How Crimson Company maximizes gameplay depth

No (private) decks!

In typical duelling card games, e.g. traditional CCGs such as Magic or Hearthstone, each player brings their own deck to draw from. This often conflicts with the decision-making during a match in several ways:

  • The decks brought by the players can be of different strength levels. A player who just started their collection will have a weaker deck than a veteran who collected all the rare cards and has a deep understanding of the “meta game”. So a match might be decided before it even began.
  • One deck might counter the other. Most of the time players go into the match “blind”, i.e. they don’t know which deck their opponent is going to bring. So they can easily run into a situation where one player brings a deck that is designed to counter the other player’s deck. Again, there is a huge impact on the outcome of the match, but no actual in-match decisions have been made yet.
  • You deck might just “not work” from time to time because you’re just not getting the right amount of “luck of the draw”. You’re drawing all the wrong cards at the wrong time and don’t really have a say in the outcome of the match.
  • Depending on the deck you’re playing, your strategy can be quite pre-determined and there is little space to deviate match to match.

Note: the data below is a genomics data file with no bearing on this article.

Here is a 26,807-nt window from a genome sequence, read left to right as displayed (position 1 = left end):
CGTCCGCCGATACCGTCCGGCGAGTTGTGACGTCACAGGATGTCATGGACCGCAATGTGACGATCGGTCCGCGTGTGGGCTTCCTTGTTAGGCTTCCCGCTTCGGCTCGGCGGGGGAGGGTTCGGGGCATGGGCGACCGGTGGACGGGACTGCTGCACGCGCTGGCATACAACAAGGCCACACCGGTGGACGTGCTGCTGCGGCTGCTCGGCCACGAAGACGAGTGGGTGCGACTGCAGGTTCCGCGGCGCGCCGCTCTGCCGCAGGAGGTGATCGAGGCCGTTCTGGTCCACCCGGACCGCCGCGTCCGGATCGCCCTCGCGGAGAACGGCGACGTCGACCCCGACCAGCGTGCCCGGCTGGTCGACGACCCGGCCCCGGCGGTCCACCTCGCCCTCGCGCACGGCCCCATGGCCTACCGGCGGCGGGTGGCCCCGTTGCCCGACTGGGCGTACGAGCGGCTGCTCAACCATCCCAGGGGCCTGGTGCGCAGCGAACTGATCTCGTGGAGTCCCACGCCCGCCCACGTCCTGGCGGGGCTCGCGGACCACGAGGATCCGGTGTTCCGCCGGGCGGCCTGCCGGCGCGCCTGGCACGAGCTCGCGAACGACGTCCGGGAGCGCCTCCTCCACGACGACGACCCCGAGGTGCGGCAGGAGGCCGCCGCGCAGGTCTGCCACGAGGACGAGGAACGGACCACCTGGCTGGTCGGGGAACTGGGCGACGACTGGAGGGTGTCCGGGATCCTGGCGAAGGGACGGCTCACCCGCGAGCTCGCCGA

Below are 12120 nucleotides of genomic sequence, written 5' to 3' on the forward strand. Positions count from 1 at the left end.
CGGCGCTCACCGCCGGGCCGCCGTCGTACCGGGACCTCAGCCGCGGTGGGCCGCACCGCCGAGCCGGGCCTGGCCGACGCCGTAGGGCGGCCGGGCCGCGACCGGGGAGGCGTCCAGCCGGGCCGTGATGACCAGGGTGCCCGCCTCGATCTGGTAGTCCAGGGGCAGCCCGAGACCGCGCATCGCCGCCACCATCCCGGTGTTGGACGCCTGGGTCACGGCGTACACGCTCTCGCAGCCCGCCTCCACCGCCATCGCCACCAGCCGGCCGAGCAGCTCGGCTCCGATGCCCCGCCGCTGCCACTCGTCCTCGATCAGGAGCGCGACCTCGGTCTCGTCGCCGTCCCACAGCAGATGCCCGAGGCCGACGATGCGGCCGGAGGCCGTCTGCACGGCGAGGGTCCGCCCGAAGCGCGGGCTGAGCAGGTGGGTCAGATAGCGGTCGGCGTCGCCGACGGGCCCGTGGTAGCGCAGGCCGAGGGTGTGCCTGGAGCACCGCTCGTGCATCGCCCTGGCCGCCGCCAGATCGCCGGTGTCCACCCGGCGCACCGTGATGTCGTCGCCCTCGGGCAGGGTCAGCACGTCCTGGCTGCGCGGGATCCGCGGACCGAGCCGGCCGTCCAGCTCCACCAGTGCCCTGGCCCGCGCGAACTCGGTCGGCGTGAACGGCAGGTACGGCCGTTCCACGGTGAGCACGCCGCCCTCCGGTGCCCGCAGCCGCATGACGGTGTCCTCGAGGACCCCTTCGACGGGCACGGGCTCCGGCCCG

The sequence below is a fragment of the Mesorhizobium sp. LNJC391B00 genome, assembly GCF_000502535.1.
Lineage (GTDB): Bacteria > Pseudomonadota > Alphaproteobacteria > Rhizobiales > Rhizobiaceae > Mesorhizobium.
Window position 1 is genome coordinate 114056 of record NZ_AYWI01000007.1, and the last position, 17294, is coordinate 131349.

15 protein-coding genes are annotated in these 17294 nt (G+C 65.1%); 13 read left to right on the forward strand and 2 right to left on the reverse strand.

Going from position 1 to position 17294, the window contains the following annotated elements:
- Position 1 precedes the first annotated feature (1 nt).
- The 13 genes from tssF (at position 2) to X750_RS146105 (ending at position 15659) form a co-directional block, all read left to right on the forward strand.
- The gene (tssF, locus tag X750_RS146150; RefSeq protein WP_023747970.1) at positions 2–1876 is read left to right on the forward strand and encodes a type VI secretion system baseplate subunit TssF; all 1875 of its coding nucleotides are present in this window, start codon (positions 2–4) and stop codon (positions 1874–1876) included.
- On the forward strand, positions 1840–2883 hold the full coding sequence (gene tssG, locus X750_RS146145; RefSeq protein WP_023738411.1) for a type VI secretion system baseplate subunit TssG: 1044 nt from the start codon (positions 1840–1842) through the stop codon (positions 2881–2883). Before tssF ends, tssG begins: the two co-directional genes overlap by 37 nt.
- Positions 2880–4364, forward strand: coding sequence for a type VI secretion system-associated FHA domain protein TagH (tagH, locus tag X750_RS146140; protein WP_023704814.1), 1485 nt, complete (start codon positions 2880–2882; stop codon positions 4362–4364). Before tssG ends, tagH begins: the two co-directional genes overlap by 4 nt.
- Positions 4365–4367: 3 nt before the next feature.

No (hidden) hands of cards!

Most cards games are chock-full of hidden information. Not only do you not know the order of cards in the deck, but players also hold a hand of, usually 5–10, hidden cards. This means that most of the time you’ll have to guess on what they’ll be able to do and play around estimates and percentages.

Contextual valuation!

A standard format for CCGs is to print cards with a set resource cost. For example, a card might cost “3 mana”. This means this card will always cost 3 mana, no matter what the current game state looks like. This way of doing things lends itself well to the meta-game-centric structure. Players can build their deck around specific pre-determined strategies, plan for a certain “total power value” they are going to generate per match. However, this also means matches become much less dynamic than they could, as players have partially solved the decision-making process outside of any match context.

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